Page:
Five churches complete mission to clear millions in medical debt for more than 1,000 households in Minnesota and Wisconsin
by Tammy Warren | Presbyterian News Service
LOUISVILLE — In a year like no other, five faith communities in southeastern Minnesota have worked together to clear more than $2 million in medical debt for 1,057 households in Minnesota and Wisconsin.
The ecumenical Lenten project stretched beyond Lent due to the pandemic. Sometime in the next couple weeks the households impacted will receive a notice in a yellow envelope informing them they are no longer liable for this medical debt.
“Even little churches in small towns can make a big impact in their communities,” said the Rev. Rachel Rosendahl, pastor of Grace Presbyterian Church in Winona, Minnesota, one of the churches involved in the medical debt-forgiveness fundraising. This will give these families a chance to start over and build better credit, she said.
In addition to Rosendahl at Grace Presbyterian, the Rev. Danielle Bartz, First Congregational Church of Winona, (United Church of Christ); the Rev. Michael Short, Central Lutheran Church, (Evangelical Lutheran Church in America); the Rev. Jeff Franko, Cedar Valley Lutheran Church, (ELCA); and the Rev. Corrine Haulotte, Lutheran Campus Center of Winona, (ECLA), form the interdenominational “Tuesday morning group.” They meet together on Tuesdays — virtually during the pandemic — to study Scripture and share ideas for ministry and mission. These pastors may represent different denominations and have different ideas, but they all want the same things: to help where they can and to spread the Good News.
The pastors say their congregations stepped up, reaching the $15,000 fundraising goal by mid-July. Once the funds were raised, the churches partnered with the New York-based RIP Medical Debt, a nonprofit with expertise in finding and purchasing medical debt in bulk for a fraction of its original cost. By creating a campaign through RIP Medical Debt, more than $2 million in medical debt was purchased and forgiven through the collaborative fundraising of these faith communities.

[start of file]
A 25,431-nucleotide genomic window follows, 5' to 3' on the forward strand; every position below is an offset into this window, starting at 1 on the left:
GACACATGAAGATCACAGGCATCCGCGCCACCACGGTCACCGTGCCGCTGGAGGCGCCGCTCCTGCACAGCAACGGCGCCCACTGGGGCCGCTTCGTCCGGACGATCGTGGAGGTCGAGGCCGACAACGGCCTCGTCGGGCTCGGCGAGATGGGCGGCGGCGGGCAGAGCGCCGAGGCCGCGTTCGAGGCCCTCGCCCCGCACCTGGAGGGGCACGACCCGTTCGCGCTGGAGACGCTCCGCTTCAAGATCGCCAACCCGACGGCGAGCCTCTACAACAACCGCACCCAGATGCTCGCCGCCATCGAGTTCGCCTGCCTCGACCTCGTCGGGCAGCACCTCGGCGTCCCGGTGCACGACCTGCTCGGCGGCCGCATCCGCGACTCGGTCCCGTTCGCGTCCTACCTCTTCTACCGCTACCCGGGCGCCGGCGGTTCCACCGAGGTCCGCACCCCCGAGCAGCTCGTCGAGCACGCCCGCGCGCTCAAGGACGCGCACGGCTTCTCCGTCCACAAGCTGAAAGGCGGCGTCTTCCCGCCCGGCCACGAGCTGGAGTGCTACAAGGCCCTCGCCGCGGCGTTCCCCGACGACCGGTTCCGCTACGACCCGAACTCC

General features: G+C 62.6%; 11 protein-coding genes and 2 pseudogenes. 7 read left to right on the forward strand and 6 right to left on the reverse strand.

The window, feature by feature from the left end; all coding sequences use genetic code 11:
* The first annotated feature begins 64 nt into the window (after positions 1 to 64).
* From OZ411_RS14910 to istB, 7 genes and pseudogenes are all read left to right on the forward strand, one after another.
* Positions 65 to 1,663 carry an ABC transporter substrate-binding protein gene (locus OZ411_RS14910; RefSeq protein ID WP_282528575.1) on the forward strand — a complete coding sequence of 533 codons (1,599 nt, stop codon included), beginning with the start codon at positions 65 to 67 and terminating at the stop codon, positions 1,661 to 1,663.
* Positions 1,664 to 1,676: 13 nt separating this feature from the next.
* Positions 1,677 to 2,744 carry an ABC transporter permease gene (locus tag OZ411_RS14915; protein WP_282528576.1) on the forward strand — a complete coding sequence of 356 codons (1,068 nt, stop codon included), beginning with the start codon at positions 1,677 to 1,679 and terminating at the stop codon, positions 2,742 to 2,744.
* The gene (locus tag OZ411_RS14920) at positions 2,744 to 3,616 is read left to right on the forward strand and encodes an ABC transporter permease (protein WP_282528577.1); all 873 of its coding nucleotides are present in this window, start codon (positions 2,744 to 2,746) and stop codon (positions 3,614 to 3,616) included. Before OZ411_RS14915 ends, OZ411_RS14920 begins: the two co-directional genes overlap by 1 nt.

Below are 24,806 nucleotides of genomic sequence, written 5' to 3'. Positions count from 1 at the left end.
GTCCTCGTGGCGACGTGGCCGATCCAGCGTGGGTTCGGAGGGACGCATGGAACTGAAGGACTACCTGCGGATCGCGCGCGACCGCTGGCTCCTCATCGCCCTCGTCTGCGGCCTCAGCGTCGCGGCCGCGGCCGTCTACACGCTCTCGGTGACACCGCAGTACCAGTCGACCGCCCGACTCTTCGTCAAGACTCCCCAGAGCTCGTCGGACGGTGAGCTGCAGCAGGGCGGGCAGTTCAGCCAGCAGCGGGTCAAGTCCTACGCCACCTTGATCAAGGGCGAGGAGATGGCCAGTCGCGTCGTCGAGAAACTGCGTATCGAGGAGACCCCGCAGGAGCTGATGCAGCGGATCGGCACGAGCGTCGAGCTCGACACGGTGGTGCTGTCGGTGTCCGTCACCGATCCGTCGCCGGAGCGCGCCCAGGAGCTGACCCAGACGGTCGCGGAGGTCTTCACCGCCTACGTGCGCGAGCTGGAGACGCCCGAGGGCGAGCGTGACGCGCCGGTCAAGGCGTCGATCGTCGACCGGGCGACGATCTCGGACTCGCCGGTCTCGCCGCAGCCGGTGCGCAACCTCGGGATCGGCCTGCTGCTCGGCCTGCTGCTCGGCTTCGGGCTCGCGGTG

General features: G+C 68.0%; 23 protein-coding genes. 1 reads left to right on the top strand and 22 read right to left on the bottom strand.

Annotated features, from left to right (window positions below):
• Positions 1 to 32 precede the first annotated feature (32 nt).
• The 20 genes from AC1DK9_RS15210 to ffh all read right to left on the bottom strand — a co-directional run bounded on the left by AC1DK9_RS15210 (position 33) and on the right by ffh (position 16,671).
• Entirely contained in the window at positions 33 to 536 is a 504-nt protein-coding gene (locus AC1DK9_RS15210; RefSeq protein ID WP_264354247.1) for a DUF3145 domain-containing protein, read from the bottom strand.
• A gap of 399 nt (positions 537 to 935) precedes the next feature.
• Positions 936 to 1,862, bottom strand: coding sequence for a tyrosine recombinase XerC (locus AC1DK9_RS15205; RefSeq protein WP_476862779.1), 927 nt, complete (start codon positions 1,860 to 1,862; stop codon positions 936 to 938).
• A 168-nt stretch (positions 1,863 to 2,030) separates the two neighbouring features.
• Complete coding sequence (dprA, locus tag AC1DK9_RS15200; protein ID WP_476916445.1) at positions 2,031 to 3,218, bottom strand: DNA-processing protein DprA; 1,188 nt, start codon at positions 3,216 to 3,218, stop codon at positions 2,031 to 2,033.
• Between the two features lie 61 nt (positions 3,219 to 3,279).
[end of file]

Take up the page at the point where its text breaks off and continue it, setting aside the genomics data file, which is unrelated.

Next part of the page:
“We are so thankful for the overwhelming generosity of our churches,” said Franko of Cedar Valley Lutheran Church. “Clergy may have a lot of ideas, but it is our congregations that make them real. They gave from their abundance, knowing that they will likely never know whose life they were changing.” See the pastors’ gratitude video to their congregations here.
RIP Medical Debt targets the portfolios for those in or near poverty level, using donors’ funds to wipe out medical debt, beginning with those who need it the most. The debt is erased millions of dollars at a time for pennies on the dollar. Then families are sent forgiveness notices to let them know the debt is gone. Medical debt relief is random, based on qualifying accounts on the secondary debt market. At this time, it is not possible for individuals to request a medical debt abolishment.
According to the website of RIP Medical Debt, 79 million Americans choose between paying their medical bills or paying for basic needs like food and shelter.
“My community is made up of college students, so they have limited means,” said Haulotte of Lutheran Campus of Winona. “But by partnering with RIP Medical Debt, their small donations created a huge difference in the lives of many people.”
RIP Medical Debt is a nonprofit organization that allows donors and organizations to erase the debt of Americans whose lives have been destroyed by unjust medical debt. Founded in 2014 by two former collections industry executives, Craig Antico and Jerry Ashton, RIP rose to national prominence on a TV episode of Last Week Tonight with John Oliver, viewed almost 10 million times, where RIP facilitated the erasure of $15 million in medical debt for only $60,000. Since its founding, RIP Medical Debt has erased over $1 billion in medical debt. To learn more, visit ripmedicaldebt.org.
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Categories: Matthew 25
Tags: cedar valley Lutheran church, central lutheran church, craig antico, danielle bartz, elca, evangelical lutheran church in america, first congregational church of winona, good news, grace presbyterian church, interfaith, jerry ashton, john knox presbytery, Lutheran campus of winona, matthew 25, medical debt forgiveness, minnesota, new york, poverty, rev. rachel rosendahl, rip medical debt, the rev. corrine haulotte, the rev. jeff franko, the rev. michael short, tuesday morning group, united church of christ, winona, wisconsin
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